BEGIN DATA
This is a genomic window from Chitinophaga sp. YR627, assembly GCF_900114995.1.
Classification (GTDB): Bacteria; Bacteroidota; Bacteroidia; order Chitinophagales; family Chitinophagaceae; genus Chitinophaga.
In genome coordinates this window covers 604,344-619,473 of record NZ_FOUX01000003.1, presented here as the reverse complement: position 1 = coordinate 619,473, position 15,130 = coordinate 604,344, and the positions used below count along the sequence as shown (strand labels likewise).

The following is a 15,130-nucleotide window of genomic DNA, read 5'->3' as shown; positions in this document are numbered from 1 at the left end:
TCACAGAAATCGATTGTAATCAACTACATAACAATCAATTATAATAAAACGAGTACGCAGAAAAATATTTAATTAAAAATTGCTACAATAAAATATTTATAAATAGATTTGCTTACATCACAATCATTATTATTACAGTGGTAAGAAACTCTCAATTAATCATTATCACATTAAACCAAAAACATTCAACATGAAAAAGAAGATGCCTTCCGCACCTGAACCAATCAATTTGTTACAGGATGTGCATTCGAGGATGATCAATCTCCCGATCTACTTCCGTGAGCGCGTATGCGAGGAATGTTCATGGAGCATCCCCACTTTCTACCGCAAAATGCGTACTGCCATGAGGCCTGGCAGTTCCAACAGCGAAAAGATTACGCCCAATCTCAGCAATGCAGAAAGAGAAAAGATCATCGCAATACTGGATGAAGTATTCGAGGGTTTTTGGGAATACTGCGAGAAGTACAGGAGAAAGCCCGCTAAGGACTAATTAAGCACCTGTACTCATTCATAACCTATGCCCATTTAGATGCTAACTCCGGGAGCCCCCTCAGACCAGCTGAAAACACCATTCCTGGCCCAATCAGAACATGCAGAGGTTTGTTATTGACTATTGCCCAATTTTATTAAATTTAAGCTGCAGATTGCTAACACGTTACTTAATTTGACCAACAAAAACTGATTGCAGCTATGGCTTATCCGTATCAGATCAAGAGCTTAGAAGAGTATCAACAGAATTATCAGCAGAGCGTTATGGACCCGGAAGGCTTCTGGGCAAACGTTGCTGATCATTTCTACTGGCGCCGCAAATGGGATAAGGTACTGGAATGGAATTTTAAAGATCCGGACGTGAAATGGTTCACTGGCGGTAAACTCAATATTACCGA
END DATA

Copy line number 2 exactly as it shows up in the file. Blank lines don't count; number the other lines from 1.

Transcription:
Classification (GTDB): Bacteria; Bacteroidota; Bacteroidia; order Chitinophagales; family Chitinophagaceae; genus Chitinophaga.